Differential electrophysiologic properties of decremental retrograde pathways in long RP' tachycardia
Heart Conduction System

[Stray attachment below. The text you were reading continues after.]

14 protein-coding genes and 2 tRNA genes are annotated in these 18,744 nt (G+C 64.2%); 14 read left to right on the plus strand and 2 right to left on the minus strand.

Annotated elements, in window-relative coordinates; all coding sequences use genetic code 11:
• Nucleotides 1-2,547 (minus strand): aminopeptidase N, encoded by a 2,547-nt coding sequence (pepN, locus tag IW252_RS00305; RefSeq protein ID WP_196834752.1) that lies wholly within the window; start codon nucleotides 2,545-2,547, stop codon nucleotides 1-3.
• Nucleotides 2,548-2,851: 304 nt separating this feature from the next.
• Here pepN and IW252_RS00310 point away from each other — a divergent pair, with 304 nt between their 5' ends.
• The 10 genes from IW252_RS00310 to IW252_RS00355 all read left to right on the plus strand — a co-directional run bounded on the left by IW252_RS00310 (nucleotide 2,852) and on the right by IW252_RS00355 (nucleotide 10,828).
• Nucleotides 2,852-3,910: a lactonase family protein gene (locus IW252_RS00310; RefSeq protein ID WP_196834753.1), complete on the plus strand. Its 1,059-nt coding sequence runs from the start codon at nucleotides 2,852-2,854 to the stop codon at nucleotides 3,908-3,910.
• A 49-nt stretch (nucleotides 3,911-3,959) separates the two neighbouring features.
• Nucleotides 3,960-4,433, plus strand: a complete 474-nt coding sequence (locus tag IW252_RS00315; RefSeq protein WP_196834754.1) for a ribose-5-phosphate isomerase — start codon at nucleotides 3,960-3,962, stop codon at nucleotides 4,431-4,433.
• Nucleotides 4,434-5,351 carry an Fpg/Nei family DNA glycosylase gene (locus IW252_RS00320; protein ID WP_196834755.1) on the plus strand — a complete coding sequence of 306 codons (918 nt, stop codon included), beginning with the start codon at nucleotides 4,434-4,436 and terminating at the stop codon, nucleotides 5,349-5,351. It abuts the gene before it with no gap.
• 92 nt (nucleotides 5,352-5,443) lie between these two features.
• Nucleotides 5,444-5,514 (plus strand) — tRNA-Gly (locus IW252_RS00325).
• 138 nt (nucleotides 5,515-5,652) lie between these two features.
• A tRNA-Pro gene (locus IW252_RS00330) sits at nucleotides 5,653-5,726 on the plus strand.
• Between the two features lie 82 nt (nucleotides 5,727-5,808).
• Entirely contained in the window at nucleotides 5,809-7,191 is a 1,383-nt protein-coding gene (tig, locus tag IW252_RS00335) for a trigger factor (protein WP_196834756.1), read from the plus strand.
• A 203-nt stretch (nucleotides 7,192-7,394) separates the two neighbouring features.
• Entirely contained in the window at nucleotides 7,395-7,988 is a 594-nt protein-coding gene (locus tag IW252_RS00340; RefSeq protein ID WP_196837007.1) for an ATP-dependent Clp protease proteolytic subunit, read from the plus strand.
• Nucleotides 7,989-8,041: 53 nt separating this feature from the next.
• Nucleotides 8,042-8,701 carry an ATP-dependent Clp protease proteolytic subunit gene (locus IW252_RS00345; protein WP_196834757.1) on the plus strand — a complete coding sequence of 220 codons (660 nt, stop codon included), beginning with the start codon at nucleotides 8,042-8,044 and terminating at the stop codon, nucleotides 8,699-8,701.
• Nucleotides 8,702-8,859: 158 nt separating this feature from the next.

Long RP' supraventricular tachycardias (SVT) often demonstrate both slow and decremental conduction properties in the retrograde pathway of the reentrant circuit. The electrophysiologic properties of these pathways are poorly understood. We studied 10 patients with long RP' SVT (RP'/RR, 0.52 to 0.71); five had the unusual form of atrioventricular nodal reentry (fast-slow) and five patients had accessory AV pathways with slow, decremental retrograde conduction properties. During SVT, the effects of intravenous adenosine (37.5 to 150 micrograms/kg), which increases potassium current (iK) in supraventricular tissue and hyperpolarizes membrane potential toward Ek (-90 mV), and the response to slow-inward channel blockade with verapamil (0.10 to 0.20 mg/kg iv) were evaluated. Adenosine and verapamil has similar effects in the presence of fast-slow AV nodal reentry since both agents terminated SVT by producing block in the retrograde slow AV nodal pathway. In contrast, adenosine and verapamil had differential effects on retrograde conduction in decremental accessory pathways. Adenosine terminated all episodes of SVT in the retrograde decremental pathway, whereas verapamil had a direct effect on this tissue in only two of five patients. Decremental retrograde accessory pathways can therefore demonstrate at least two types of electrophysiologic responses. Pathways that respond only to adenosine-induced hyperpolarizing K+ current likely comprise depressed fast-Na+ channel tissue, i.e., partially depolarized (greater than -60 to -70 mV) atrial tissue. In contrast, decremental accessory pathways that respond to both modulation of the slow-inward calcium current and K+ conductance have pharmacologic properties similar to those of the AV node and may represent more completely depolarized atrial fibers with resting membrane potentials of -60 mV or less.